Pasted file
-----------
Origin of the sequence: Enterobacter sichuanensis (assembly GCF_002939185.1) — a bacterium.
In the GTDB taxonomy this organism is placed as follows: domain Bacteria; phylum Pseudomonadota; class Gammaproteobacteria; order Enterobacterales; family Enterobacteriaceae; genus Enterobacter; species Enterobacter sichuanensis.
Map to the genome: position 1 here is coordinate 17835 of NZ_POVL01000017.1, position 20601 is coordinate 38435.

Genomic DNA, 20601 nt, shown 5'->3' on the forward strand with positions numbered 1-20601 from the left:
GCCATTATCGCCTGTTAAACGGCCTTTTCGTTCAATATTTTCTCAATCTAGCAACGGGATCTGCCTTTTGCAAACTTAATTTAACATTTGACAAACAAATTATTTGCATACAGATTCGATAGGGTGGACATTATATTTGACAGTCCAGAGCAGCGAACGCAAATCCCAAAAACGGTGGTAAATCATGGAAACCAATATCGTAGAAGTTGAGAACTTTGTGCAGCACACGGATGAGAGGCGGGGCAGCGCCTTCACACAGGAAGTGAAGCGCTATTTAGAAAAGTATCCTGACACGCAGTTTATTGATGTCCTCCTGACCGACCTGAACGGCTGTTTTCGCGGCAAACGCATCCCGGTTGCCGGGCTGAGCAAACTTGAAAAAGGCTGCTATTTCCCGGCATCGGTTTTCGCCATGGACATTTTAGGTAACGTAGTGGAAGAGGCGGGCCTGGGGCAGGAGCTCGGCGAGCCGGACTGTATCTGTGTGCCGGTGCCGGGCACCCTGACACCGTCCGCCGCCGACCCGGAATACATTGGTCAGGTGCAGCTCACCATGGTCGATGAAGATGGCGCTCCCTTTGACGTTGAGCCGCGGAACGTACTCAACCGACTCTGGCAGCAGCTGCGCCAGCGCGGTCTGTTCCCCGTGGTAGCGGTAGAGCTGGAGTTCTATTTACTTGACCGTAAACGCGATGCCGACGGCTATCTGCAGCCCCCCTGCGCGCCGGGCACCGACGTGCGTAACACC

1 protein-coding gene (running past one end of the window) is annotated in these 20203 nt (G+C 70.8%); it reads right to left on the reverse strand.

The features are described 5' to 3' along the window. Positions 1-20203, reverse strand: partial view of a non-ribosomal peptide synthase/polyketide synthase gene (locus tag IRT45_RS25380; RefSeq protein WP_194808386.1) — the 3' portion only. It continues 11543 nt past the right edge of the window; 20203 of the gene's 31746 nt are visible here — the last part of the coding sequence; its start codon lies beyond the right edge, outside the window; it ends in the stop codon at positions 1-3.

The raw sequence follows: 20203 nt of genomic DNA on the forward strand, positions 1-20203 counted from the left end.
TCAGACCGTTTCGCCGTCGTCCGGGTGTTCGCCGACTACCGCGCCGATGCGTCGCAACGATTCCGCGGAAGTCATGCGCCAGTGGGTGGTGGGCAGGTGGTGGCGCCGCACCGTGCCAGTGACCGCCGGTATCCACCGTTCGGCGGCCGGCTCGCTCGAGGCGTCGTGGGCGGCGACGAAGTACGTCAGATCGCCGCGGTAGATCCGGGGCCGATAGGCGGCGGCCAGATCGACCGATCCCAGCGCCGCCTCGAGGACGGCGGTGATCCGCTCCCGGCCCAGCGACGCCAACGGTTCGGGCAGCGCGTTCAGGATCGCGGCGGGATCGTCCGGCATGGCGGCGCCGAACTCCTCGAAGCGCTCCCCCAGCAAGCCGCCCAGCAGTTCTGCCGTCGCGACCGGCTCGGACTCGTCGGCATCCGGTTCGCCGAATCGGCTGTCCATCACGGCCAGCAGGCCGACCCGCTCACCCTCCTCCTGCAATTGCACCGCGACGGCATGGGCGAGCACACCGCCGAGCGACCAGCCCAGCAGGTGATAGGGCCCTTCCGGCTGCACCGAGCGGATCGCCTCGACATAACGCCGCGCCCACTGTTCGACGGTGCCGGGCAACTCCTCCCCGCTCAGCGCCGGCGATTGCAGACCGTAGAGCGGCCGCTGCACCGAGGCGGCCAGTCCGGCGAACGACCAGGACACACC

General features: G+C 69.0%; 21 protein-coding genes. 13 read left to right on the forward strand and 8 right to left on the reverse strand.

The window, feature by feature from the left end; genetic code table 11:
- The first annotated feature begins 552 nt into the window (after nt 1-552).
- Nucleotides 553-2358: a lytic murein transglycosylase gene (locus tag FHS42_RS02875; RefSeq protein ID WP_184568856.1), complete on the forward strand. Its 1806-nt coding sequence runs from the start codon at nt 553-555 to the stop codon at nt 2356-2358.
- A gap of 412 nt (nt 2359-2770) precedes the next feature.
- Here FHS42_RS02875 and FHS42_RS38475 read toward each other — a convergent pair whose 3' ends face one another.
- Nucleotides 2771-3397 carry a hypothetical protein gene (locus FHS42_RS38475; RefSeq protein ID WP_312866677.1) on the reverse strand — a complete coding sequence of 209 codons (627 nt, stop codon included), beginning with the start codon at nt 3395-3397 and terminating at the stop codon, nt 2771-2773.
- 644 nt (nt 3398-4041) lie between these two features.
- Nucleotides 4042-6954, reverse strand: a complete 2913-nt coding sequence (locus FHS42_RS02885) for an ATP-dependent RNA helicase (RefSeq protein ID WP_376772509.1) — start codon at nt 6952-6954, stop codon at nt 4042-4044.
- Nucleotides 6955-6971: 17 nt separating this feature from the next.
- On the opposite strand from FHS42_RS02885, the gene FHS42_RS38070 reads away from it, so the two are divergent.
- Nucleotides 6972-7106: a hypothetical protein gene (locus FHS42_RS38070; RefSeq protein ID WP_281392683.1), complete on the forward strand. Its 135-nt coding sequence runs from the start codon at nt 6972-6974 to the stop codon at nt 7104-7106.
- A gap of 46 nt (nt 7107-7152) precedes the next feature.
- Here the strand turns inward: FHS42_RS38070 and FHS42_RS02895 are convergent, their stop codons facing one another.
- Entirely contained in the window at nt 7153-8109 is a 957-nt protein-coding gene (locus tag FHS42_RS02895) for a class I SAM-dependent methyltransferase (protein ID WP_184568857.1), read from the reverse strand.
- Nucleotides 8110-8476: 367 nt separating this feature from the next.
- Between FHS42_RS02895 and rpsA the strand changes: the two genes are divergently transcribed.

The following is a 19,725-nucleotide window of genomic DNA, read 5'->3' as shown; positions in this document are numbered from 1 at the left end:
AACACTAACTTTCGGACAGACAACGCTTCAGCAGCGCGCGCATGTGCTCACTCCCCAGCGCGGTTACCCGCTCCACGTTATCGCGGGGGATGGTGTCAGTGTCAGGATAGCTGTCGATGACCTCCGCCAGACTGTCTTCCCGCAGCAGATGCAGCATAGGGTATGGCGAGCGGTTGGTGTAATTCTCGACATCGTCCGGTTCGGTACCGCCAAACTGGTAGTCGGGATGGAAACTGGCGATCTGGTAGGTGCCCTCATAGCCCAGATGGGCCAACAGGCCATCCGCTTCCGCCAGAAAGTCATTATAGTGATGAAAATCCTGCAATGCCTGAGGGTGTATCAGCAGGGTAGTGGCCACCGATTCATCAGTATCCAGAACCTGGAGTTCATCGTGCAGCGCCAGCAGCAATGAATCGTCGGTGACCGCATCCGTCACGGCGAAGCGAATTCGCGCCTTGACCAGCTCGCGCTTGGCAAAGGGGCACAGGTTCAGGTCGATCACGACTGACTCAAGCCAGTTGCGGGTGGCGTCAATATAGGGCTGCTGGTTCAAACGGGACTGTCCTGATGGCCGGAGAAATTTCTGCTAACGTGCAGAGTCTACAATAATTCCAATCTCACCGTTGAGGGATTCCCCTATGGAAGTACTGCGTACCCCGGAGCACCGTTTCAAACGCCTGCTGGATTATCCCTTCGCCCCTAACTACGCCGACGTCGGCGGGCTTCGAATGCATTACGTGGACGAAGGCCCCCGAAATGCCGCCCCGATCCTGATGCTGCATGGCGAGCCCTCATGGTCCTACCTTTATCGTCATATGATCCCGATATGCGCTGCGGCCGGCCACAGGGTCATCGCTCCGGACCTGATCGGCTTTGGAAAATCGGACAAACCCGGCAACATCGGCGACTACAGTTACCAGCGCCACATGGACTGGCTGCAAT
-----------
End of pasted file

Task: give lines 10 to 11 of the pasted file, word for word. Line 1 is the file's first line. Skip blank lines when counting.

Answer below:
General features: G+C 69.0%; 21 protein-coding genes. 13 read left to right on the forward strand and 8 right to left on the reverse strand.

The window, feature by feature from the left end; genetic code table 11: